Practical Allyship

There are hundreds of ways to be a real ally, a practical ally. Some examples include:

  • Sharing growth opportunities with others and advocating for them
  • Not seeing venting as a personal attack
  • Recognizing systematic inequalities and discussing them so as to learn more
  • Being willing to listen, support, self-reflect, and most importantly, change

Those without allies can face depression, anxiety, and a fear of social situations. Allyship changes lives at a granular level — even though it seems to be addressing issues at a global one.


Keep in mind, too, that allyship shouldn’t be something you just do because there’s some pressure from the company or your peers. Natural places you can be an ally are issues that you are passionate about or areas in which you wield power.

Those without allies can face depression, anxiety, and a fear of social situations. Allyship changes lives at a granular level — even though it seems to be addressing issues at a global one.

Employee Resource Groups (ERGs)

An ongoing vehicle for practical allyship is an Employee Resource Group. An ERG can serve as a force for change in an organization, as an outlet for professional development, and as a safe space for people to share ideas and challenges.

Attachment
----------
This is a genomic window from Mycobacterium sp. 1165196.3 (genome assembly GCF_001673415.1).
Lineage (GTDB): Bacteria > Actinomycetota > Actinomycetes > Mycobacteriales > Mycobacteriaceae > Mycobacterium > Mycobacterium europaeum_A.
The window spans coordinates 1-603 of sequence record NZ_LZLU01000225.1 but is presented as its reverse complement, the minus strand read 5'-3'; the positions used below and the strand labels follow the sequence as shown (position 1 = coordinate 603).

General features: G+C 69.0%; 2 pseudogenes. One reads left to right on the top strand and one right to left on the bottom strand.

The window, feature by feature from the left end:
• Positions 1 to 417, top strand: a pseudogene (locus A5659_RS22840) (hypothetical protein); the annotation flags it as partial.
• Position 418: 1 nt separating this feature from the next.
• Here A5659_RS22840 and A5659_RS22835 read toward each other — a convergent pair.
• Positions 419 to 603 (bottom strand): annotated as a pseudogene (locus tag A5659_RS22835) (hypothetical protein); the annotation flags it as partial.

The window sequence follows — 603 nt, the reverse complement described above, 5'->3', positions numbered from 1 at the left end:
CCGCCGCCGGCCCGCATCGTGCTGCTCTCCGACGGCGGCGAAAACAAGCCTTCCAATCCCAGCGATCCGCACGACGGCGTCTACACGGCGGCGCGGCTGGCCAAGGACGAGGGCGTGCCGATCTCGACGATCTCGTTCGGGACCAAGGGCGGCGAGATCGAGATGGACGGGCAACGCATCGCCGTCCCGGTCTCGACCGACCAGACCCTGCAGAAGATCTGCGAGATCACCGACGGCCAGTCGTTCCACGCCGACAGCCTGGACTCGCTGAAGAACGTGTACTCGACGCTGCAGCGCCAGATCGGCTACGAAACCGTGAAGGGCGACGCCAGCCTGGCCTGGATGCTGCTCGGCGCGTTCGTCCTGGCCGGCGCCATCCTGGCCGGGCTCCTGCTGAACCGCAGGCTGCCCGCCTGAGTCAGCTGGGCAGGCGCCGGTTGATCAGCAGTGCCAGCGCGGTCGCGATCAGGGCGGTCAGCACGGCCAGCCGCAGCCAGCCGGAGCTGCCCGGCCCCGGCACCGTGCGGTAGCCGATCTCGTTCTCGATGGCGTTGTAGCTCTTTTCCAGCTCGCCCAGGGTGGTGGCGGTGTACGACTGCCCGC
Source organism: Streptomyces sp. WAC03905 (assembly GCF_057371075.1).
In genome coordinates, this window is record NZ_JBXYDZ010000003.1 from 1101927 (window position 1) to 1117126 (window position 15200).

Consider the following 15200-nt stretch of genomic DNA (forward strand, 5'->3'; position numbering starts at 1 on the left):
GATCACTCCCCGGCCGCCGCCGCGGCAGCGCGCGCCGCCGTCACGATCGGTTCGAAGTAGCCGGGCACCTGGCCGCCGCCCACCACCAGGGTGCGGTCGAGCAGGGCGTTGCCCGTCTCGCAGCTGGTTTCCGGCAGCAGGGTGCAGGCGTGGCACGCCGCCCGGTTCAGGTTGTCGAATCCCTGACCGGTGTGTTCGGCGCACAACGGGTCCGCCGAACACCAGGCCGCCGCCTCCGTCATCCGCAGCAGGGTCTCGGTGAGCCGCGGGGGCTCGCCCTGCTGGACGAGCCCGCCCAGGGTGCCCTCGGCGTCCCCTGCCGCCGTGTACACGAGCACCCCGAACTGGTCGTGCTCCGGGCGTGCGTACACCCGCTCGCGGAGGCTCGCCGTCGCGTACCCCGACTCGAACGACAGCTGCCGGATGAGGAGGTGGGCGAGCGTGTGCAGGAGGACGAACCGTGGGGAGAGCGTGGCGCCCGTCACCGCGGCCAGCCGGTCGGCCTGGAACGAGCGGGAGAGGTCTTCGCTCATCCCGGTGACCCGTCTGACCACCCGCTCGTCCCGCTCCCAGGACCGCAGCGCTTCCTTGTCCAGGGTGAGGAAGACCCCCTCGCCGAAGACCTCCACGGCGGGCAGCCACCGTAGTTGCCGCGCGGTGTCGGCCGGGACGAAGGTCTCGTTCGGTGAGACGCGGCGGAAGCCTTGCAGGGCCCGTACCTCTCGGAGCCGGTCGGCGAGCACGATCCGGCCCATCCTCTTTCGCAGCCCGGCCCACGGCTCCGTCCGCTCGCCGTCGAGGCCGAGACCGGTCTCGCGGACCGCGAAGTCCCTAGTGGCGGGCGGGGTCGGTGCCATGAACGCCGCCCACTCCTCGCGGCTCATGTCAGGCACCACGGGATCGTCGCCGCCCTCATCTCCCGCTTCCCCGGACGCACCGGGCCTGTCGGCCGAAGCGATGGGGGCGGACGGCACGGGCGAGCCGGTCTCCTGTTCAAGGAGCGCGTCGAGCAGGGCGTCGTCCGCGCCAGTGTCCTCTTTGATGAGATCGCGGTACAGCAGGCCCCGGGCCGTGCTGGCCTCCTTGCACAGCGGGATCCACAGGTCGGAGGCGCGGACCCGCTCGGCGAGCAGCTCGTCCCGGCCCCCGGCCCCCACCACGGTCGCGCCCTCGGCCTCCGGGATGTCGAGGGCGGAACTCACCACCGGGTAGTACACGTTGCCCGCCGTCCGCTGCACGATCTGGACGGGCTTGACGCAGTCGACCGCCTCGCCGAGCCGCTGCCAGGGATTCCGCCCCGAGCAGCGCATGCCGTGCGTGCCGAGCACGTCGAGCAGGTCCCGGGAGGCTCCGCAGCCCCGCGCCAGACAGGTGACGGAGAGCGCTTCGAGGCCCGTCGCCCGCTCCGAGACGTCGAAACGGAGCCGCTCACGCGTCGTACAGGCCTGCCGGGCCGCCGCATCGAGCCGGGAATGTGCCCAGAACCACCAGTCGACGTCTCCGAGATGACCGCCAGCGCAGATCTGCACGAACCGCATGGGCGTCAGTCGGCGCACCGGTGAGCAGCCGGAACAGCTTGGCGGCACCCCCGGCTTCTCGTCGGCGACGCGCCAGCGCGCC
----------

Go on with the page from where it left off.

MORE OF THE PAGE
You start an ERG the way you start anything else in life: by finding collaborators and building infrastructure. Here are some ways to get started:

  1. Find other team members with a similar mindset and talk about starting an ERG. Collect goals that everyone agrees on so that the group is purpose-driven from the start.
  2. Get support from the top. Find someone in senior leadership who can support the goals you’ve outlined and can even free up some budget for you. ERGs don’t have to put on conventions, they might just have a happy hour or bring in a speaker or two to start.
  3. Create a structure. Once you’ve gotten approval, set up a structure that rotates. Don’t fall into the trap of having a group that is advocating for diversity and inclusion that then has static leadership. Provide for rotating leadership and various ways that all can contribute.
  4. Communicate. The organization can’t join forces with you unless they know you’re there. Use whatever approved messaging means you can to let everyone know about your events. Don’t be afraid to use old-fashioned word of mouth.
  5. Create KPIs for the ERG and for the organization to measure and encourage growth in diversity and inclusion.

ERGs are a simple and basic way to think globally and act locally.

Final Thoughts

Just as diversity and inclusion isn’t a checkbox to fill out or the job of a single department or individual, change isn’t going to happen in one fell swoop but by various small steps over time. Small wins lead to big change. But those small wins can only happen if everyone is willing to take those first small steps.